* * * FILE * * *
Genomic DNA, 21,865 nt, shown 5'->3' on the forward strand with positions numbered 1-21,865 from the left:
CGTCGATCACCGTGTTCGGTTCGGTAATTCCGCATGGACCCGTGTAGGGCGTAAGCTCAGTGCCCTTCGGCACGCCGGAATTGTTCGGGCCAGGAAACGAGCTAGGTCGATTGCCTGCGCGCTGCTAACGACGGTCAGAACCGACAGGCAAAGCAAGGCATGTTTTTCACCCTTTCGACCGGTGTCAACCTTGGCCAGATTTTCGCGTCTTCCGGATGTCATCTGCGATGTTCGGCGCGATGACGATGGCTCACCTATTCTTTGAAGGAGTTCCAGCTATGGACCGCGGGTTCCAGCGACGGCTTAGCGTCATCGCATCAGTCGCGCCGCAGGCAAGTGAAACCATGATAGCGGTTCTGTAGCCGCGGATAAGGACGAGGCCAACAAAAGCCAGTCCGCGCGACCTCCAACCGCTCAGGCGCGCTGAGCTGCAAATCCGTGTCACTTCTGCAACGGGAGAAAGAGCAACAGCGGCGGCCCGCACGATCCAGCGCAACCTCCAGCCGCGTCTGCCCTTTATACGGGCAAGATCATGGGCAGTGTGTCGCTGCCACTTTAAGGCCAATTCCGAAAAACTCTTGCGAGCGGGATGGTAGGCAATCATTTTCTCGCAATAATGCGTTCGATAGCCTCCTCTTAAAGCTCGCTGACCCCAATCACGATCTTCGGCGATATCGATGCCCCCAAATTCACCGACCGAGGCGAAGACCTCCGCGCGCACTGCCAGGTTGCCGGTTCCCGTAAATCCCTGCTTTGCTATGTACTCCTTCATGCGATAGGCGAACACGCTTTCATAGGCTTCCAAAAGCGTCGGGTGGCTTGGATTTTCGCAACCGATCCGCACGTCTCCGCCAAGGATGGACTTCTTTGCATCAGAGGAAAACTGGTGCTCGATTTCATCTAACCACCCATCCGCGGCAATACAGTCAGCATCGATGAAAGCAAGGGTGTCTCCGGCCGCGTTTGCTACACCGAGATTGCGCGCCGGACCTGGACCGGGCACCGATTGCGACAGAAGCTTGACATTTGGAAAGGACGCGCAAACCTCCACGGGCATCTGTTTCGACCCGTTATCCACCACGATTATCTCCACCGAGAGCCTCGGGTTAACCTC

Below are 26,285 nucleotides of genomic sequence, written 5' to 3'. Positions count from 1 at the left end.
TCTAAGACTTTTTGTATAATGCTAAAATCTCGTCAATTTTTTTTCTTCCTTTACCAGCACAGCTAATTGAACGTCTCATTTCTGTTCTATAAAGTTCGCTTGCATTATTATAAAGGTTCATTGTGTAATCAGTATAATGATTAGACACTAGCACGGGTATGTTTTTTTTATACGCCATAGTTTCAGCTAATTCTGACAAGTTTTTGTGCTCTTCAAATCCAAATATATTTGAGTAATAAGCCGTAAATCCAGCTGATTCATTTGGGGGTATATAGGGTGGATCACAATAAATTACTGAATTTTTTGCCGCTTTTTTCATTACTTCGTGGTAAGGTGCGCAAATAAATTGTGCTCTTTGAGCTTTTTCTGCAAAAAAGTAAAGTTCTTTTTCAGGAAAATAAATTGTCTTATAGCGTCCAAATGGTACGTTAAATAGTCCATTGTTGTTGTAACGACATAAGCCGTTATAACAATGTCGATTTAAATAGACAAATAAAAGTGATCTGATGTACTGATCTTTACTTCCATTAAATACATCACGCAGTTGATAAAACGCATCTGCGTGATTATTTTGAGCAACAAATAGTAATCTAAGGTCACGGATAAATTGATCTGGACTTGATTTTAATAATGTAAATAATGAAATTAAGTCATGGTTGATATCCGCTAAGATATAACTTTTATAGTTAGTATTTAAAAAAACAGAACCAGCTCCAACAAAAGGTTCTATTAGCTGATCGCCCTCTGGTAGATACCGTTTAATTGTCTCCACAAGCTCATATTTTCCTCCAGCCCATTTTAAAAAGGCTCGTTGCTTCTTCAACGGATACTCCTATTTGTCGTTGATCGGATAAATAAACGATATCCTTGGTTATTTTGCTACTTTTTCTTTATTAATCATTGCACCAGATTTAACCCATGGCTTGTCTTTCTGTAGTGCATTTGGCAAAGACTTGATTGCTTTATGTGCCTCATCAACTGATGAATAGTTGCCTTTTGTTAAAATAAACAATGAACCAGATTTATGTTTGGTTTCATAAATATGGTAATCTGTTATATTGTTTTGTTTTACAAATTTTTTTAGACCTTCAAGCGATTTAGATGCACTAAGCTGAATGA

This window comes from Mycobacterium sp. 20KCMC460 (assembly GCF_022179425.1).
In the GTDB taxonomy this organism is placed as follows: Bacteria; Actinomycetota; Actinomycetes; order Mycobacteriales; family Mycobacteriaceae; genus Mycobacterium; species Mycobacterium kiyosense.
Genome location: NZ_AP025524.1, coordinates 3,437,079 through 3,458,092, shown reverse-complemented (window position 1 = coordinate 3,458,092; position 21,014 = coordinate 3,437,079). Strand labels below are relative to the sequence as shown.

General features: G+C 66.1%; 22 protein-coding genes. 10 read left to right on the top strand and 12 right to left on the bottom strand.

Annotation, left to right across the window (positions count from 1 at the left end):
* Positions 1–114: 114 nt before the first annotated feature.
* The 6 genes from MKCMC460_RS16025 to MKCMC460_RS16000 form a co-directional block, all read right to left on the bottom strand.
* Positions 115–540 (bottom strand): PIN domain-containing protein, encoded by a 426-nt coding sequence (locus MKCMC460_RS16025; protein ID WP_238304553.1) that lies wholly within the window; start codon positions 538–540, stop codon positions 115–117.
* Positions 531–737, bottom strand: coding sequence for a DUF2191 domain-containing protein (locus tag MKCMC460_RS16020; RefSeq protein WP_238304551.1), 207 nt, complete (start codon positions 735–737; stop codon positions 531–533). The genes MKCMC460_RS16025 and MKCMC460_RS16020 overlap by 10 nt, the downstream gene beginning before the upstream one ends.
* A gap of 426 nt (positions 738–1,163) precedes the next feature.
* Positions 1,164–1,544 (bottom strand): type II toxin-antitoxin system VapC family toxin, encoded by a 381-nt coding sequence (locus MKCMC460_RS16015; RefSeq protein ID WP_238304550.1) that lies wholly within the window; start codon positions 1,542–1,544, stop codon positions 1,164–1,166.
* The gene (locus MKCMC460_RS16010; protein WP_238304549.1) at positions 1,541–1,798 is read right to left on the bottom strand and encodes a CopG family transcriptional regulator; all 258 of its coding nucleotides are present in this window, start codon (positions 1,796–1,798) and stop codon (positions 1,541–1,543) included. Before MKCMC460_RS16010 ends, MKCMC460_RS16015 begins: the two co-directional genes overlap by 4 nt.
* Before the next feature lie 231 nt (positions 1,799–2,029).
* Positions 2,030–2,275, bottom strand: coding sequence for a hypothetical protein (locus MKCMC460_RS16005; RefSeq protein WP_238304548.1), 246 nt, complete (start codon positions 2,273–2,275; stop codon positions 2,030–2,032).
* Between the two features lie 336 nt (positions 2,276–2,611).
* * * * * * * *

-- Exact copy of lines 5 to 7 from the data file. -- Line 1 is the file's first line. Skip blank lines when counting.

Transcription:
This window comes from Mycobacterium sp. 20KCMC460 (assembly GCF_022179425.1).
In the GTDB taxonomy this organism is placed as follows: Bacteria; Actinomycetota; Actinomycetes; order Mycobacteriales; family Mycobacteriaceae; genus Mycobacterium; species Mycobacterium kiyosense.
Genome location: NZ_AP025524.1, coordinates 3,437,079 through 3,458,092, shown reverse-complemented (window position 1 = coordinate 3,458,092; position 21,014 = coordinate 3,437,079). Strand labels below are relative to the sequence as shown.